Welcome to the Solaris Blog! ヾ( ʚ̴̶̷ .̫ ʚ̴̶̷ )ﾉ”
Today’s post is all about the new Inuyasha Nendoroid from Good Smile Company~
NOTE: We took all photos shown here and made minimal edits to them. We slightly adjusted the color/lighting, dust was Photoshopped out, and we cropped each photo. However, we did not remove any blemishes or imperfections.
Nendoroids have come a long way since the very first one was released at the winter Wonder Festival back in ye olden days of 2006, according to Good Smile’s huge listing. We’re talking a roster of over 1,400 figures that shows no signs of slowing down regular announcements, spin-offs like the Nendoroid Doll series, and who knows what other projects they’re cooking up.
The whiplash of seeing everything from characters with barely three anime episodes under their belt to ever-present favorites getting greenlit for Nendoroids makes Nendo fatigue a very real (and understandable) thing that hits from time to time; everything starts looking the same after a while, but we always know there’ll be that one figure (or five) that inevitably reignites the madness all over again.
You know when older video games get an HD remake? That’s what this Nendoroid feels like.
Inuyasha in Nendo form channels more of that 2000s anime flair (makes for a wild nostalgia trip) than what we’ve seen of him so far in Yashahime: Princess Half-Demon.
Quality-wise, he’s consistent with other recent Nendoroids — minimal shading, a fairly clean paint job, and he comes with a decent variety of parts for maximum posing shenanigans. One nice surprise when unboxing him was seeing a placeholder peg used with his bent leg; not necessary, but appreciated.
His base is one of the newer ones and, like other Nendoroids with longer hair, he has a shorter, modified stand. As a lot of you know, one major pitfall of these figures is how hit-or-miss they are when it comes to how easily the stand peg fits into the back of the Nendoroid so we were relieved that we were able to attach everything very easily without having to jam anything together.
Anyway, now that we’ve got the boring stuff out of the way...
Ohmygod his ankles rotate. Don’t judge us, but this is a stupidly cute detail. It’s admittedly a challenge to get him to stand flat on his feet at times (weep with us over our failure in the photos), and yet it makes posing way more fun. His poofy sashinuki pants are also perfect for the Nendoroid chibi style~
So, the Beads of Subjugation aren’t a masterclass in detail work, but we do like the contrasting shine of the paint that still matches the other purple accents. (And let’s face it — coloring inside the lines isn’t something Nendoroids are known for.)
What we are impressed with are Inuyasha’s itty bitty claws! Major kudos to the sculptor who made these look so good — even his nails have been recreated.
Initially, we were torn between whether or not we were let down that they didn’t paint his nails to match the show.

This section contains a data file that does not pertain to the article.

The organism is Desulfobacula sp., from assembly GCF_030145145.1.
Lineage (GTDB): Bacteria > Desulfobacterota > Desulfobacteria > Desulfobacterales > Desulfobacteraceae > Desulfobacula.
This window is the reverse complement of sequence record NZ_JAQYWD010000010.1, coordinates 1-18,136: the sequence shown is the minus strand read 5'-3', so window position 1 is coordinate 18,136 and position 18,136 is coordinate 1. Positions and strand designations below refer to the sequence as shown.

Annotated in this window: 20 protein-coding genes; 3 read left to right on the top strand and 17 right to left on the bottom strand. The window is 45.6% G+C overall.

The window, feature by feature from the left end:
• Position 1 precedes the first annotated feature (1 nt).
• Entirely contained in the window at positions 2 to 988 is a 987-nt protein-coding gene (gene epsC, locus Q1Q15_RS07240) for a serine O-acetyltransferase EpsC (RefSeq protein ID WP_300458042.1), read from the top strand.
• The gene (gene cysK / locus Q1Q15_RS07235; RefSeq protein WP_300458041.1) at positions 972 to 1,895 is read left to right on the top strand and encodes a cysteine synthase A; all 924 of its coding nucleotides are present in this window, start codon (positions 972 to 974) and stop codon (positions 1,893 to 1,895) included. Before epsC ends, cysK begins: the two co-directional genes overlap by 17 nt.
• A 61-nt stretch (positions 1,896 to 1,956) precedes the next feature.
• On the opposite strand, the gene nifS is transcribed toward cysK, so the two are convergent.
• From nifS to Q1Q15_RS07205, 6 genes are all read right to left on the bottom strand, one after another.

And then we started seeing tweets and edits like this and decided it’s probably best to leave details like that to larger scale figures out there.
Although, if any Nendoroid modders out there want to make this a reality...please share pics.
Meanwhile, yeah, we said the stand peg slotted easily into the figure’s back, but that wasn’t the case when we tried to get Tessaiga’s sheath to stay in place.
Nendoroid collectors and lovers of miniature things know this struggle. We’re just glad we didn’t lose the scabbard after it popped out of place so many times.
Tessaiga itself is dope (and way less of a pain). Tiny replicas of colossal blades are always a surefire way to ramp up our serotonin levels and balance out the frustration of grappling with finicky parts.
On an equally happy note, fitting the sword grip into Inuyasha’s right hand was ridiculously easy and we were able to raise his left hand to rest on the end of the grip instead of snapping it to fit into place beforehand like we initially did in the photo below.
Don’t be fools like us! Just get his right hand and arm set up with the sword and then you can pose his left arm and hand afterward.
Let’s not kid ourselves — this is the pose and expression that had everyone sold on this Nendo and we can confirm, 11/10, it’s even more heart-stoppingly precious in person.
Even though this is what we remember happening most of the time.
We’ll admit that we see Inuyasha as more of a bratty cat boy than a dog, but at the end of the day his little Akita ears are adorable no matter what. The only thing that could’ve made them even better is if they were poseable like his ankles.
All in all, it’s a great figure for fans of this frustratingly lovable wreck of a tsundere.
Expect the usual fumbling that comes with trying to get a Nendoroid’s small parts into place and posed just right, but cycling through Inuyasha’s different poses was infinitely easier compared to setting up others. (Lio Fotia we love you, but ugh).
Finishing each pose gave us an actual sense of satisfaction and it wasn’t hard to make this figure look good — sometimes, a simple character design can go a long way and in this case Inuyasha is a perfect addition to GSC’s Nendoroid line.